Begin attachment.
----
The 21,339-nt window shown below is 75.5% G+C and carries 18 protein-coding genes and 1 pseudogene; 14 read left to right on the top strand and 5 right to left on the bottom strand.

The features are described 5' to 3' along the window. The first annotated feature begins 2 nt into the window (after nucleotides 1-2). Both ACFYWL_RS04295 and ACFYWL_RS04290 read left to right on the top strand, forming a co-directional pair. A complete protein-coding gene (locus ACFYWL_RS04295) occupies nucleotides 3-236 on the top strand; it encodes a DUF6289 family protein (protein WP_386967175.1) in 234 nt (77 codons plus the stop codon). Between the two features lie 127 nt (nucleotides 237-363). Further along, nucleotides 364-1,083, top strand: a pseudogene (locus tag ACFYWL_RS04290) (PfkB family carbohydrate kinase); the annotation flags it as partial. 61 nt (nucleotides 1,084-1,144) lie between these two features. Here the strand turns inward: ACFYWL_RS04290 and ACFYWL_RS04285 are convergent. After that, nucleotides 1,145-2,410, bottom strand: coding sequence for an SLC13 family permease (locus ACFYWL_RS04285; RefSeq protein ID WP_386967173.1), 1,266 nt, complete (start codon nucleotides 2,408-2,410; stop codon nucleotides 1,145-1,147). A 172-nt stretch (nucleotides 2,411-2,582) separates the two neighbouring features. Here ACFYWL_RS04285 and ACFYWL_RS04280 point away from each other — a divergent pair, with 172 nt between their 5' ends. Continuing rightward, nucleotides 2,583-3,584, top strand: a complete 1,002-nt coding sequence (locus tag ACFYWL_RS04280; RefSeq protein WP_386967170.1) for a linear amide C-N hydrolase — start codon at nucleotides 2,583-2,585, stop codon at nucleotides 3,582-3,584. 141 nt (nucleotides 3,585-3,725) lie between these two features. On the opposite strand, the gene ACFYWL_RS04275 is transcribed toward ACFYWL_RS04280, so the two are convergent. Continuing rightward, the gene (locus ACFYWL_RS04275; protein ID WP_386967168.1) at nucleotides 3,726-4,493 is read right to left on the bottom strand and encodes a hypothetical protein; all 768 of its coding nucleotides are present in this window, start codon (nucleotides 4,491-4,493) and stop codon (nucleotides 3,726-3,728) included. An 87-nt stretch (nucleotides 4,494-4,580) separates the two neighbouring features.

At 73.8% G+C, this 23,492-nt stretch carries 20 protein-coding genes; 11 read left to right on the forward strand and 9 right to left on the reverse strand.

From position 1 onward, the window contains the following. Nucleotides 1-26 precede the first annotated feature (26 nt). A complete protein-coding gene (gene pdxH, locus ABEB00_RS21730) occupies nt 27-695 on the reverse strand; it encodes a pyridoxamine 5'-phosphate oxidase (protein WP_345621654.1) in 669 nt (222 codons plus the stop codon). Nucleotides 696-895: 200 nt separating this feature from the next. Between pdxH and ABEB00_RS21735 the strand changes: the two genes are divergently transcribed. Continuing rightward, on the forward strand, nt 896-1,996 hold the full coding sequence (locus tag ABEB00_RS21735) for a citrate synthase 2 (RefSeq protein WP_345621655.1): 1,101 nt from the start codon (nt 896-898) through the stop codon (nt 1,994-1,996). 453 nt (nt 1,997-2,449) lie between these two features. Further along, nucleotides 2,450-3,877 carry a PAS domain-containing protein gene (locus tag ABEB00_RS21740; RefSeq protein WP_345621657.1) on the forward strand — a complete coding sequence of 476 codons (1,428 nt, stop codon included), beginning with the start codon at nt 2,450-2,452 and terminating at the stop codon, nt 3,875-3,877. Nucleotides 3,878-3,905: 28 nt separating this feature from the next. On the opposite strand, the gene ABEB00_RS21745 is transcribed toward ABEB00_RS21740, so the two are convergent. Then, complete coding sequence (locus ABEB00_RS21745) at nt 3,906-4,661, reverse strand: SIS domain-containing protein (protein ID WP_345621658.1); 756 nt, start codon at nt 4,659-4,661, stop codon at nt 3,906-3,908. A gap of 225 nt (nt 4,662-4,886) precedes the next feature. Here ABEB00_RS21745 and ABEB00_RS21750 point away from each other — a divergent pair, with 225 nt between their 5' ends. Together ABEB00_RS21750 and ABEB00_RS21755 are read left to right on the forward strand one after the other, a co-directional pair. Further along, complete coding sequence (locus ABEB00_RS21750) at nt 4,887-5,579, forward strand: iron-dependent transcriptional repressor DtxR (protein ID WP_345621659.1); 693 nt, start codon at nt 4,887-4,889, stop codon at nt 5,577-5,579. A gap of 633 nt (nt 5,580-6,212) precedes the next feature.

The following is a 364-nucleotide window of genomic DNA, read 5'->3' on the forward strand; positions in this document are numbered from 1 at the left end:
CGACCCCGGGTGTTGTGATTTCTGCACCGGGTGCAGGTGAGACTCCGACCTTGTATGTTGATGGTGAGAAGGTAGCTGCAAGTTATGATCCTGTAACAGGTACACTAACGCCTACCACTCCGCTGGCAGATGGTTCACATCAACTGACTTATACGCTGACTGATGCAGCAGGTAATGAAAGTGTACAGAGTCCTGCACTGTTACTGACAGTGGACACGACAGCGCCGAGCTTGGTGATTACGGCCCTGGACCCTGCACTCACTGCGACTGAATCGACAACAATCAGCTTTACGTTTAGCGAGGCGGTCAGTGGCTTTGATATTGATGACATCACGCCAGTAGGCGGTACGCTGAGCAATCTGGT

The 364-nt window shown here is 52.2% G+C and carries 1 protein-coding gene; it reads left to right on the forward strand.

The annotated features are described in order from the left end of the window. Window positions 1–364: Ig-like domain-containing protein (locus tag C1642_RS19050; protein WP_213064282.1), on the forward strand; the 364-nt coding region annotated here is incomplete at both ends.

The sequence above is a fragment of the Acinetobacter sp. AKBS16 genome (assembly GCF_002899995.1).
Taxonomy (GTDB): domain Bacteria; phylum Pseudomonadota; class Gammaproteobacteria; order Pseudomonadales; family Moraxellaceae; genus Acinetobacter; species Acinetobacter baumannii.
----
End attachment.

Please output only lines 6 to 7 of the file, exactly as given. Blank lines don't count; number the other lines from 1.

CGACCCCGGGTGTTGTGATTTCTGCACCGGGTGCAGGTGAGACTCCGACCTTGTATGTTGATGGTGAGAAGGTAGCTGCAAGTTATGATCCTGTAACAGGTACACTAACGCCTACCACTCCGCTGGCAGATGGTTCACATCAACTGACTTATACGCTGACTGATGCAGCAGGTAATGAAAGTGTACAGAGTCCTGCACTGTTACTGACAGTGGACACGACAGCGCCGAGCTTGGTGATTACGGCCCTGGACCCTGCACTCACTGCGACTGAATCGACAACAATCAGCTTTACGTTTAGCGAGGCGGTCAGTGGCTTTGATATTGATGACATCACGCCAGTAGGCGGTACGCTGAGCAATCTGGT

The 364-nt window shown here is 52.2% G+C and carries 1 protein-coding gene; it reads left to right on the forward strand.